It was early – not even 6 am yet, but the streets of Kathmandu were very much alive. Food vendors were firing up their stoves, small-time merchants began to arrange their goods on the sidewalk, and in general, the people (and an odd cow) were starting to go about their business.
Yes, Nepal’s capital, as most cities in the Subcontinent, are early risers. Unfortunately, that also means that children have to rise early, too. Childhood as we know it is very short in Nepal – starting from about age 4 you are assigned own work chores, whether in the field, the shop or the kitchen. By the time you are 6 or 7, you are full-fledged member of the household, and have to help your parents run whatever small business they happen to have.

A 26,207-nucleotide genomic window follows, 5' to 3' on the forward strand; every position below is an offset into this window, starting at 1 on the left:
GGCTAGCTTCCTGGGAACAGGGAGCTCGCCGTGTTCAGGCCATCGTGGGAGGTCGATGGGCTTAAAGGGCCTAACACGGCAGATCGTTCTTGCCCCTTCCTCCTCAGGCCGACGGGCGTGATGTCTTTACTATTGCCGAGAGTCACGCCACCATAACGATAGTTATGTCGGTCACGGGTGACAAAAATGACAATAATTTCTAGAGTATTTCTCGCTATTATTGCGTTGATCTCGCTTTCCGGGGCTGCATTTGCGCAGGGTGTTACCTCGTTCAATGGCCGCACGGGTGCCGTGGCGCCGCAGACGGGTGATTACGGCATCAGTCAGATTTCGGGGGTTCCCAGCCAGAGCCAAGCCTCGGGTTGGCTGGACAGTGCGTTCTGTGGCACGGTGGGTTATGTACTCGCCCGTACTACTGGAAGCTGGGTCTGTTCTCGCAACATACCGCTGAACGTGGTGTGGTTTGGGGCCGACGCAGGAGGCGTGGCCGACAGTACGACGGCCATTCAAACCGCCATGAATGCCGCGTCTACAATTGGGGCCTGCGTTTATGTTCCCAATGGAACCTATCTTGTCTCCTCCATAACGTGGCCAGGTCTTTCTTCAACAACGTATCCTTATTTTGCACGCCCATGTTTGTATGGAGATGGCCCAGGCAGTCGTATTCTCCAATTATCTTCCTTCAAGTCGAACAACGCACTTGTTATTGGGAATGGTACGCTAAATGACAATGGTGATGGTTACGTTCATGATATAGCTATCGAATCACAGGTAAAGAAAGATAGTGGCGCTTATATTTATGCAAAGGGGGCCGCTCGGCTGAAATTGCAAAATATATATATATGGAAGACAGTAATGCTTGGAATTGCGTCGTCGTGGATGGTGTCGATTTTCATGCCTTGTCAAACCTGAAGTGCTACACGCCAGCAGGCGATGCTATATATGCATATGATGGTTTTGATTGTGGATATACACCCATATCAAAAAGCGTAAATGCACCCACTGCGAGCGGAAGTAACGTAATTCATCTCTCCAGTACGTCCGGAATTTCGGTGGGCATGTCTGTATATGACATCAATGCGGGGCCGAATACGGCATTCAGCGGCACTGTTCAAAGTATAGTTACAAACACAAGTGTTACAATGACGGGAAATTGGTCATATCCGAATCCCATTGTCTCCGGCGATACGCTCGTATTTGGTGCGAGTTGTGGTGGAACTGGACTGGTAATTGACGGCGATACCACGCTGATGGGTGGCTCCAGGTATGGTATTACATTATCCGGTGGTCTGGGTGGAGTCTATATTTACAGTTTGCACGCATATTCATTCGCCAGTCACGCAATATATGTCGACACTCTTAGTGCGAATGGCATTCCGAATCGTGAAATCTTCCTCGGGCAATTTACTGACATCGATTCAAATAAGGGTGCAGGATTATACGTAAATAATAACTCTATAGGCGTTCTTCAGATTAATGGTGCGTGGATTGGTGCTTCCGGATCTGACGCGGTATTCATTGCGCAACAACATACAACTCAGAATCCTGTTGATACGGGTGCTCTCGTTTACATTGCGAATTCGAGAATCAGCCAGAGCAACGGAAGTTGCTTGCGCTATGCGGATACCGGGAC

The well in the Thamel neighbourhood was a particularly busy place since most households do not have running water. Locals queuing up, exchanging banter, filling up their buckets and off they’d go, probably to return many more times throughout the day. I noticed these two kids, probably a brother and a sister, among the mostly grown-up queue. Their own working day was no doubt just starting, too. They looked and behaved like little adults – with the appropriate seriousness and skill, as they filled up the buckets, no nonsense and all, and then they walked off, clutching the heavy bucket together, to their parents awaiting the fresh water. The sun was beginning to rise from above the rooftops, and it was time to come back to the hotel for breakfast. I took one last look as they were walking into the brightening light and went the opposite way.